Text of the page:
The Antisocial Teen

A surly teenager hurls insults at her mother and stomps upstairs, slamming her door behind her. This time it’s because Mom won’t let her go to an unsupervised party at an older boy’s house. Last week it was because Mom refused to pay for body piercings, and a few days before that it was an argument over the skimpy outfit the daughter intended to wear to school.

The son of a single man steals his dad’s precious 1964 hot rod and wraps it around a tree. The boy blames a deer, raccoon and a drunken friend, none of which amuse Dad. The teen is failing most of his classes due to absences and disciplinary problems. On top of that the kid only wears black: t-shirts, hoodies, jeans, shoes, socks and has three earrings on his right lobe.

Both stories speak about not just familial issues, but social ones as well. The kids seem to have made poor choices in friends and the parents, while doing their best, are struggling.

Your task is to write a story about an antisocial teenager. You might want to do a little research into issues facing teens in whatever time period you choose. Also consider exploring parenting tips and what types of counseling is available.

Obviously there will be a lot of drama, a lot of tension, and tons of conflict possibilities. Don’t put too much in one scene as then it’s over the top and too hard for readers to process. Consider spacing events out as the story progresses. Remember that dialogue and actions are important. This will not be a happy story, so make the best of it that you can.

Have fun with this one.

Children in the Home

Some people don’t want to have children, but others do. Some only want one child, while others want a whole passel.

Children add complexity to a relationship. They have needs that have to be met, they have interests that need to be enriched, they like and dislike many things. They can be whiny, difficult beings. They can also be charming and pleasant to be with.

Your task is to write a scene in which the protagonist has at least one child. Remember that a good story has tension, so make something happen that causes conflict within the family unit.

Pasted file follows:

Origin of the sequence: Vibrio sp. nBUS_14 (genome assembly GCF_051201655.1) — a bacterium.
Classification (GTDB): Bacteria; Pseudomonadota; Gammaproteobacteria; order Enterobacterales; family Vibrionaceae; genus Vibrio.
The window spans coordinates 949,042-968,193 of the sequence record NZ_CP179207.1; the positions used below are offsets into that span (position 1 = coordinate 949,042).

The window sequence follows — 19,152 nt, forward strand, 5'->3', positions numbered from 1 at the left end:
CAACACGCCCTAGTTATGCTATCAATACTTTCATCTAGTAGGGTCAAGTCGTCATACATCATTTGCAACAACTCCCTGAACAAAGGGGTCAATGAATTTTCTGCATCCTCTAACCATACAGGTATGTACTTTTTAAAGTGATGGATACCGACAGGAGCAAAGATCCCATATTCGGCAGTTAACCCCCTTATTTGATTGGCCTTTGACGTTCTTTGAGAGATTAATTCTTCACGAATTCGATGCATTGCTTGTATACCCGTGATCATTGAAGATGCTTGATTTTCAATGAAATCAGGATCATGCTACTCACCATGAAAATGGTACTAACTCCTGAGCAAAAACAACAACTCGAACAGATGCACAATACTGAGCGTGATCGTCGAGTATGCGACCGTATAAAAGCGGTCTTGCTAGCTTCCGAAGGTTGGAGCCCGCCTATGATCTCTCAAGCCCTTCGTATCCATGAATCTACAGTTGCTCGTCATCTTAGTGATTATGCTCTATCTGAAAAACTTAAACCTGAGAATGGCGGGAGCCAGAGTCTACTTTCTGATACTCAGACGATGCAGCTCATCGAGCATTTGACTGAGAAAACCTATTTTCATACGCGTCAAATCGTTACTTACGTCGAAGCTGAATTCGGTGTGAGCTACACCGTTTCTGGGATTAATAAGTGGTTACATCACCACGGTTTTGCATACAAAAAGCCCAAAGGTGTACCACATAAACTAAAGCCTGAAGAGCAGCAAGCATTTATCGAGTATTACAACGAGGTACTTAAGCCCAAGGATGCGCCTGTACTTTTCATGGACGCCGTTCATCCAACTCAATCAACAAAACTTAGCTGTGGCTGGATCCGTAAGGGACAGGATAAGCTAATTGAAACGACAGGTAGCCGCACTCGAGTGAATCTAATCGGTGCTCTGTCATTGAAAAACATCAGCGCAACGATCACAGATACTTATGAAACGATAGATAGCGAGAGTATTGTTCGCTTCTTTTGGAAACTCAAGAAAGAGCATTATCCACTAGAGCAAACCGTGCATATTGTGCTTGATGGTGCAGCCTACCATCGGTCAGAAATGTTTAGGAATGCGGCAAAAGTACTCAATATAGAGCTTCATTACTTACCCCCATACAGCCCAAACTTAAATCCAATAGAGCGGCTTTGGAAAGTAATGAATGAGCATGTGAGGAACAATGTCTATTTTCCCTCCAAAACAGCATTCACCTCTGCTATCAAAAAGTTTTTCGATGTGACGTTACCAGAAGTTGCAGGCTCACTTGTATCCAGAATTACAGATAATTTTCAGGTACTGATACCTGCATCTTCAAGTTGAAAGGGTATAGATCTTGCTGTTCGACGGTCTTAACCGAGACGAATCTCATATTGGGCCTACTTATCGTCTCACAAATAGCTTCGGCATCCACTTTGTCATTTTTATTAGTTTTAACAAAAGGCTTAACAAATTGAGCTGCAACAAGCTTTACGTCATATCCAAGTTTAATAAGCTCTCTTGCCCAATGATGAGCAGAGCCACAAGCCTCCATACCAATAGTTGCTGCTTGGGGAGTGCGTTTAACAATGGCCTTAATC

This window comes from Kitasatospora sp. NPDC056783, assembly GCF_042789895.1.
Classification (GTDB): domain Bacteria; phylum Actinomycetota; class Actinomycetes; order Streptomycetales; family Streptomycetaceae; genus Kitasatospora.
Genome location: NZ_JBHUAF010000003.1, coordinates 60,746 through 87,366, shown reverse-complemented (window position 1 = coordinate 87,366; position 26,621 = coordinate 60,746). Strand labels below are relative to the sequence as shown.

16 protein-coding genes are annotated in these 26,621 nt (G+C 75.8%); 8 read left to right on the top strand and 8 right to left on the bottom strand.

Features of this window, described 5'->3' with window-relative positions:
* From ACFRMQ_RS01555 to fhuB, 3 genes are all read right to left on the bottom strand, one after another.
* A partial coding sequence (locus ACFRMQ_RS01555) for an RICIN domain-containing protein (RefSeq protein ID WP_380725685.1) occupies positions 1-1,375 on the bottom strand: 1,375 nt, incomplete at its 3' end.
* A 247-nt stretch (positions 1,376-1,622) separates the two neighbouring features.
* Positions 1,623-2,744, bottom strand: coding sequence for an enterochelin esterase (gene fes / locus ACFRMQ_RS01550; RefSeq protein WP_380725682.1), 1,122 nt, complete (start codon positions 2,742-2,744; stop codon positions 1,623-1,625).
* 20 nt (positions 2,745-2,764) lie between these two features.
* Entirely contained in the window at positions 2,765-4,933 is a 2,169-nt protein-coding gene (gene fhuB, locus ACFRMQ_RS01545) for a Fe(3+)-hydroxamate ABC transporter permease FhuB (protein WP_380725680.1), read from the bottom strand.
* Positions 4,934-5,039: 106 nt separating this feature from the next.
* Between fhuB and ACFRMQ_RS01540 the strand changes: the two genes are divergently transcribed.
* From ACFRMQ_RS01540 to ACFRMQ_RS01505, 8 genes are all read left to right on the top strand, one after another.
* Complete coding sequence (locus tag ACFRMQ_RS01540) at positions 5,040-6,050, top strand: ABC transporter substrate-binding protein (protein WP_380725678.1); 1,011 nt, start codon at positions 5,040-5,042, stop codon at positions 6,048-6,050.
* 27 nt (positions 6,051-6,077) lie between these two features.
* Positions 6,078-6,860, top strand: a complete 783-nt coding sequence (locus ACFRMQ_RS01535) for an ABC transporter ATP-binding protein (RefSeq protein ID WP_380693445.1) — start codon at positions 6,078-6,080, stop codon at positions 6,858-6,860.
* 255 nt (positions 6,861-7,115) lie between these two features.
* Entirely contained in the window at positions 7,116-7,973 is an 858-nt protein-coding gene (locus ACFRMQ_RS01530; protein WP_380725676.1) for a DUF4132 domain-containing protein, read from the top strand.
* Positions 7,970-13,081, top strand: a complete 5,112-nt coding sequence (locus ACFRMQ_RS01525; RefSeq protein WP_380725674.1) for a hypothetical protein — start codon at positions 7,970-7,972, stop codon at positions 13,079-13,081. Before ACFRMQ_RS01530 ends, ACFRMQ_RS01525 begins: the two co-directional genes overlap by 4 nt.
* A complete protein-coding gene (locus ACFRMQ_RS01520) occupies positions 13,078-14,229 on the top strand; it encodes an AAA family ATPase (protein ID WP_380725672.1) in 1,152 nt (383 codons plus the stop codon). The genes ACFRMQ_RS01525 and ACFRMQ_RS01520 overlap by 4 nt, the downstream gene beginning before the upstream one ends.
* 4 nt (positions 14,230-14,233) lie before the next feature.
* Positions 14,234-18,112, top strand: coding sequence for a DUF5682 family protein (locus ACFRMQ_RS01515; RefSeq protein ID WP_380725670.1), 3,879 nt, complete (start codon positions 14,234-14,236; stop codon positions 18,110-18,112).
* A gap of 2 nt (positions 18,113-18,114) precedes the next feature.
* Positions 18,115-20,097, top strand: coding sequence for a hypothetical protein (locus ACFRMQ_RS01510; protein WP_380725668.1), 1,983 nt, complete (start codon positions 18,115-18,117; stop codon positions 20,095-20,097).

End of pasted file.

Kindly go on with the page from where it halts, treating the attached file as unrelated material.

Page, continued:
Dialogue is important in this task. It would be difficult to show conflict between parent and child without conversation. Also remember that the child’s voice and choice of words need to be appropriate for the age. No adult voice for the child.

Reread. Where necessary, add details. Make changes whenever the child doesn’t speak or behave like a child.

Have fun with this one.

Too Much Tension?

Is there such a thing? Can a story have too much tension?

One way to check is to read a story or see a movie that is a thriller. Try to choose something where the action starts at the beginning and never lets up. A good example is the movie Ben is Back starring Julia Roberts.  The tension runs from beginning to end, with no let up. There is no scene in which the characters are not frightened or concerned or worried or frantic.

As a viewer, I was in overload after twenty minutes. I wanted some sort of release. There is one scene in which it was possible to have that release, but the camera focused on Ben and what he was feeling.

Your task is to write a scene in which tension is constant. Choose a setting that is appropriate for that level of tension. It could be a bank robbery, a kidnapping, an attempt at escape, running from evil (or from the law). Keep the focus on the emotions of your main characters.

When you are finished, reread or ask someone else to read. How do you feel as you read? Is there too much tension or the right amount considering the setting?

Next rewrite the scene with moments in which there are lighter actions. Then reread.

Which version works best?

Have fun with this one.